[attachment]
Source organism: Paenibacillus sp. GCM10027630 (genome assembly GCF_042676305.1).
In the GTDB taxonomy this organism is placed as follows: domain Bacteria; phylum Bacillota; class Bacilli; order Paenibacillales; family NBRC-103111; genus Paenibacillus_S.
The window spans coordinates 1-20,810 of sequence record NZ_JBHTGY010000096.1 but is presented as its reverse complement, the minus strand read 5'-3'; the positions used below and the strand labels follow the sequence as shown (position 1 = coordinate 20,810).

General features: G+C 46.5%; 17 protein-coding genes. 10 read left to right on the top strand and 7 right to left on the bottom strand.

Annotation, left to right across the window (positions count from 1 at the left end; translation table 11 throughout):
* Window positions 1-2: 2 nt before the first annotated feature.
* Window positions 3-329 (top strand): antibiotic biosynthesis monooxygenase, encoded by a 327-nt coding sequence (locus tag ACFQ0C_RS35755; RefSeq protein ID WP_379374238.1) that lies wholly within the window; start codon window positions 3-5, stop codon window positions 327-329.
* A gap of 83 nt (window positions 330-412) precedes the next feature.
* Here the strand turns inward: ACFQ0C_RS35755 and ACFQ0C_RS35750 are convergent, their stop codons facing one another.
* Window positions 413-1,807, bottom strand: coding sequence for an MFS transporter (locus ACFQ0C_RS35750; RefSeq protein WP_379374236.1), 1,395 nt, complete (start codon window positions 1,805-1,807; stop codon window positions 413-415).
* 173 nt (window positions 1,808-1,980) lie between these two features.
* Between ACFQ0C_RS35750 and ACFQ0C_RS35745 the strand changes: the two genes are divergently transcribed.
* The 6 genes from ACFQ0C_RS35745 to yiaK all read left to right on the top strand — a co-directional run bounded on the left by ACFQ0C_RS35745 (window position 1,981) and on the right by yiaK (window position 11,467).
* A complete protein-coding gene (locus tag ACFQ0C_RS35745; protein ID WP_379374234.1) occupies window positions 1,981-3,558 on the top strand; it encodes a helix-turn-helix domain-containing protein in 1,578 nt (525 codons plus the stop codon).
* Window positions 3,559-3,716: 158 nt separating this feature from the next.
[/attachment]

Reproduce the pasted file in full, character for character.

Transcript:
Source organism: Paenibacillus sp. GCM10027630 (genome assembly GCF_042676305.1).
In the GTDB taxonomy this organism is placed as follows: domain Bacteria; phylum Bacillota; class Bacilli; order Paenibacillales; family NBRC-103111; genus Paenibacillus_S.
The window spans coordinates 1-20,810 of sequence record NZ_JBHTGY010000096.1 but is presented as its reverse complement, the minus strand read 5'-3'; the positions used below and the strand labels follow the sequence as shown (position 1 = coordinate 20,810).

General features: G+C 46.5%; 17 protein-coding genes. 10 read left to right on the top strand and 7 right to left on the bottom strand.

Annotation, left to right across the window (positions count from 1 at the left end; translation table 11 throughout):
* Window positions 1-2: 2 nt before the first annotated feature.
* Window positions 3-329 (top strand): antibiotic biosynthesis monooxygenase, encoded by a 327-nt coding sequence (locus tag ACFQ0C_RS35755; RefSeq protein ID WP_379374238.1) that lies wholly within the window; start codon window positions 3-5, stop codon window positions 327-329.
* A gap of 83 nt (window positions 330-412) precedes the next feature.
* Here the strand turns inward: ACFQ0C_RS35755 and ACFQ0C_RS35750 are convergent, their stop codons facing one another.
* Window positions 413-1,807, bottom strand: coding sequence for an MFS transporter (locus ACFQ0C_RS35750; RefSeq protein WP_379374236.1), 1,395 nt, complete (start codon window positions 1,805-1,807; stop codon window positions 413-415).
* 173 nt (window positions 1,808-1,980) lie between these two features.
* Between ACFQ0C_RS35750 and ACFQ0C_RS35745 the strand changes: the two genes are divergently transcribed.
* The 6 genes from ACFQ0C_RS35745 to yiaK all read left to right on the top strand — a co-directional run bounded on the left by ACFQ0C_RS35745 (window position 1,981) and on the right by yiaK (window position 11,467).
* A complete protein-coding gene (locus tag ACFQ0C_RS35745; protein ID WP_379374234.1) occupies window positions 1,981-3,558 on the top strand; it encodes a helix-turn-helix domain-containing protein in 1,578 nt (525 codons plus the stop codon).
* Window positions 3,559-3,716: 158 nt separating this feature from the next.